On Twitter, Phil McDonald self-describes as “Where business meets data.” That’s apropos for the Director of Regional Strategy for Headset, an analytics company that provides market intelligence for the cannabis industry. Phil’s region is Canada, our neighbor to the North, who legalized cannabis on October 17, 2018.
That was the same month Phil joined Headset. Prior, he held senior product and strategy roles in the health care space. Below, Phil took some time to tell us about some of the growing pains the cannabis industry in Canada is going through – and how he finds himself at a company that can help retailers mature despite the current market woes.
To date, it has been an uneven roll out with its share of problems. Part of the issue is that each province rolled out its own set of regulations. They fall within three main categories:
1) a complete government-run model where the government controls distribution and retail.
2) a mixed model that includes some private retailers.
3) a private model with private distribution and retail.
Because of national cannabis shortages, the Ontario government delayed and limited the number of new licenses they originally planned to issue. British Columbia is also having a tough roll out, as well. They only have 13 licenses there – and are experiencing heavy product shortages. The launch in Alberta has been smoother, but they also launched with more licensed dispensaries – about 80.
There have been several negative effects. For one, the shortages keep the illicit market thriving in Canada. Cannabis is cheaper through the black market than it is in retail stores. And because growers are still learning how to produce cannabis on a large scale, the quality isn’t there. Customers are complaining about the products that are in the stores.
Besides the shortages, there are also inefficiencies all through the supply chain. For instance, a store might expect a delivery on a Thursday, but it doesn’t come in until Monday. Stores are closing because they have no product to sell.
The delay in licenses has also harmed retailers. Several of them started gearing up to expand, investing in real estate. Then they were told that the licenses weren’t going to be available or they were going to have to enter a lottery for a limited number. That starts to tie up valuable capital.
The supply issues should start normalizing in the second half of 2019. New producers are being licensed at the federal level. They are trying to fast-track these producers –allow them to scale up. Provinces are extending their supply agreements, as well, to meet the demand.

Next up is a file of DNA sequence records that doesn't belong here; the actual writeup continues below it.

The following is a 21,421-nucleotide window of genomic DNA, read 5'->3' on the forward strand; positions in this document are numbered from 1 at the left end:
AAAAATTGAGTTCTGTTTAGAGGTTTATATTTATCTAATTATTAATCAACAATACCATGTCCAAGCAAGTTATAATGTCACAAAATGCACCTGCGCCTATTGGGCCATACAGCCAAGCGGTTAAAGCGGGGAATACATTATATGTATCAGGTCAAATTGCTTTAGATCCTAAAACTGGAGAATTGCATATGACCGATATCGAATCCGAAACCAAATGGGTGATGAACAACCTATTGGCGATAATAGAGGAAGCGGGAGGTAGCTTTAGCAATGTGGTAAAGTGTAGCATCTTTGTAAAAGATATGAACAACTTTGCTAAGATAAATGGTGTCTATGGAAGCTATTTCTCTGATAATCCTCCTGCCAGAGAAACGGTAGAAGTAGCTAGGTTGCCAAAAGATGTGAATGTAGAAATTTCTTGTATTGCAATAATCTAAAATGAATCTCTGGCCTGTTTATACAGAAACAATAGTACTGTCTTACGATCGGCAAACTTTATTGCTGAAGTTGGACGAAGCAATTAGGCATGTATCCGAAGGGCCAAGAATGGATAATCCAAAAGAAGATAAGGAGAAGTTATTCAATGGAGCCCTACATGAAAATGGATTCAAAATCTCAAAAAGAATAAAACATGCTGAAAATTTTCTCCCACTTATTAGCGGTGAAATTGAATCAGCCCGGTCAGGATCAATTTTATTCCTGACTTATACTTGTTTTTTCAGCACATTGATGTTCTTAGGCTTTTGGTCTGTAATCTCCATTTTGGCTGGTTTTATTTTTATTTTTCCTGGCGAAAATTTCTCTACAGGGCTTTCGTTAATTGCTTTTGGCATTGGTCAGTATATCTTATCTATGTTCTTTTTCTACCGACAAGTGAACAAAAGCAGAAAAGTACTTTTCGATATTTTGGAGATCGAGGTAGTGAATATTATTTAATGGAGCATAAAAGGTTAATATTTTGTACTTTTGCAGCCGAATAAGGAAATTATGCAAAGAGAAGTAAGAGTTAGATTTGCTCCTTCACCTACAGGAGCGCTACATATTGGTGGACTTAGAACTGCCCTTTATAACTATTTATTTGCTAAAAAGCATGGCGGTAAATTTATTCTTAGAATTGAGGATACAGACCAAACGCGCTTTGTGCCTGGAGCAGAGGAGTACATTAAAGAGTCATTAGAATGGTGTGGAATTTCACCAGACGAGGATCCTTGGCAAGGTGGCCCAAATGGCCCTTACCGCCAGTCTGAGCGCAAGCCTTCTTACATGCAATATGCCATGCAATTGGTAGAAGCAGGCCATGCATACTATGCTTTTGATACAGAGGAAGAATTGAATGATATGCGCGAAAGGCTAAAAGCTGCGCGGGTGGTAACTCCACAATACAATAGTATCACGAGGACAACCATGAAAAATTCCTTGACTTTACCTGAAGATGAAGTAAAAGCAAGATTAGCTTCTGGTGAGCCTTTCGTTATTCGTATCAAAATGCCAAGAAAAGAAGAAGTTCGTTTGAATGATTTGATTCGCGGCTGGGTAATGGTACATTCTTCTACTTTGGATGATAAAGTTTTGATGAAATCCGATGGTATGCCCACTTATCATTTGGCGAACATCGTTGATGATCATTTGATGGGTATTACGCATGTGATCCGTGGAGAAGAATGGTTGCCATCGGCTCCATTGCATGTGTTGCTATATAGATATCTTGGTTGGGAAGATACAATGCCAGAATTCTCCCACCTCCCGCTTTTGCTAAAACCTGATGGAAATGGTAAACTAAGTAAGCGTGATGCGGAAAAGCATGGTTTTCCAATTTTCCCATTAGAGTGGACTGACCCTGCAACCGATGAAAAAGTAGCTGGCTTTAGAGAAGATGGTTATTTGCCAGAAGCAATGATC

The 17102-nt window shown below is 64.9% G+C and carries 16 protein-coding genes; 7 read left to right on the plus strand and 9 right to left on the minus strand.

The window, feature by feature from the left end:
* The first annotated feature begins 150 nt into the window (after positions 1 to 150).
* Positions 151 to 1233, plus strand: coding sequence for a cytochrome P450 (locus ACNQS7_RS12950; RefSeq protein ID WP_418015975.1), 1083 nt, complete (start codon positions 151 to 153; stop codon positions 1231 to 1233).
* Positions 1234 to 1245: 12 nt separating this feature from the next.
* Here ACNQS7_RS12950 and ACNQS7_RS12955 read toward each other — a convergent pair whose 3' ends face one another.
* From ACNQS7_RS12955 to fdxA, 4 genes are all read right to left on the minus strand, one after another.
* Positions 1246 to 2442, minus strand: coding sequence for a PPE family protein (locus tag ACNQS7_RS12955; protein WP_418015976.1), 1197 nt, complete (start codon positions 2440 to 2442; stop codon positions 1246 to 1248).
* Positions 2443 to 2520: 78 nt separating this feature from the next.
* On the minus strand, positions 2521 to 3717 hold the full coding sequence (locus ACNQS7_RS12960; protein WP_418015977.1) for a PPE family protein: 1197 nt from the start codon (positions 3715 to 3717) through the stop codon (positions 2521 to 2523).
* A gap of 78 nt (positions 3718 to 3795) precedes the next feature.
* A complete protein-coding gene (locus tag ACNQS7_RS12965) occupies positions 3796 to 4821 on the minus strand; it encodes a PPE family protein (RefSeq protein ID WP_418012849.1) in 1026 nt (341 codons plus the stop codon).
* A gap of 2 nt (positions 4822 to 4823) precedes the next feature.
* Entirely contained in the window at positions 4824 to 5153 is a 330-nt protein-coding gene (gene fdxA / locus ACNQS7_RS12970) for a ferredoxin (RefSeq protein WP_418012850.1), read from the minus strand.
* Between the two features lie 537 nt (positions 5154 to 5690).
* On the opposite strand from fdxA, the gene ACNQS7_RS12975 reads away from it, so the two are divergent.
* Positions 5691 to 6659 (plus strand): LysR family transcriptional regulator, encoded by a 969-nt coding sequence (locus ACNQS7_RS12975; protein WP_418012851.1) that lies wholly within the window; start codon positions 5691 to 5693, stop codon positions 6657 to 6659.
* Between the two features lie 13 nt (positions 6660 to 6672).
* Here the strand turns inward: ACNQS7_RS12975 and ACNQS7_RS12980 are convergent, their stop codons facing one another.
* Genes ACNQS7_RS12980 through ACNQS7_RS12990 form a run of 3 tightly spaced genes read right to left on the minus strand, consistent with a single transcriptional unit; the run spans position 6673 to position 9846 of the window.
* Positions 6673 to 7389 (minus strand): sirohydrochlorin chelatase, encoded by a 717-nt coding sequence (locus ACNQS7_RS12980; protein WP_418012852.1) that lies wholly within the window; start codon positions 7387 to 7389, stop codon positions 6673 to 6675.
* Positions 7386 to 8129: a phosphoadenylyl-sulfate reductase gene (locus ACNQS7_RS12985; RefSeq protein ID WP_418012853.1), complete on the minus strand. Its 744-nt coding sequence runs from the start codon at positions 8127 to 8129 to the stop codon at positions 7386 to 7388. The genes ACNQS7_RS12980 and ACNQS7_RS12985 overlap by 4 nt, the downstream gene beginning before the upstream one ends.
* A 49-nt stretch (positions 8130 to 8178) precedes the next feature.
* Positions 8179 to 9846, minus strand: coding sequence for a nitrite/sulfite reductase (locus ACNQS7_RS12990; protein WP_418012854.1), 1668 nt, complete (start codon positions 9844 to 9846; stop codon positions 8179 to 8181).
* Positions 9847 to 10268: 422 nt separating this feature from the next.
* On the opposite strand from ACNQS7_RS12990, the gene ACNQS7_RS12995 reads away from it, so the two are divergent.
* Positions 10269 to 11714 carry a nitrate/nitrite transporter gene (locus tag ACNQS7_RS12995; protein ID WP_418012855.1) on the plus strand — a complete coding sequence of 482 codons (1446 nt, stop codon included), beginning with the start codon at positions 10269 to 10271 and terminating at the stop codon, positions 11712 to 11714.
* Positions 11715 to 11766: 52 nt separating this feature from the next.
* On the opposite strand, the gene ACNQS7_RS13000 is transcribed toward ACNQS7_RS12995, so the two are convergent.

I think the good news is that we’ve proven the demand is there. Sophisticated retailers know that the environment we have today - where the consumer will buy anything being sold – isn’t going to last long.
At the end of the day, cannabis retail will be similar to the traditional retail model in that the profit equation remains unchanged. A deep understanding of sales trends across time, products, categories, and vendors will allow savvy retailers to pull the right growth levers. Whether that’s optimizing their pricing and product mix, staffing to meet demand or rolling out well-timed promotions.
In much the same way, retailers should be laser-focused on managing costs and margins across the same dimensions. As supply catches up with demand, sound inventory management will win the day. The stock coverage ratio, for example, is a useful metric that tells a retailer how many times it can cover the demand for a particular product in a chosen date range. It’s important because an operator can determine if there’s too little inventory, which can lead to stock-outs and lost sales. Conversely, if there’s too much inventory it suggests too much capital is tied up to inventory, which could be better invested elsewhere such as staffing, marketing or store upgrades.
Retailers who understand their customers and their purchasing habits will win. Headset gives them tools that brings data from their POS system to life. There’s an opportunity now for dispensary owners to get familiar with their data as the market matures.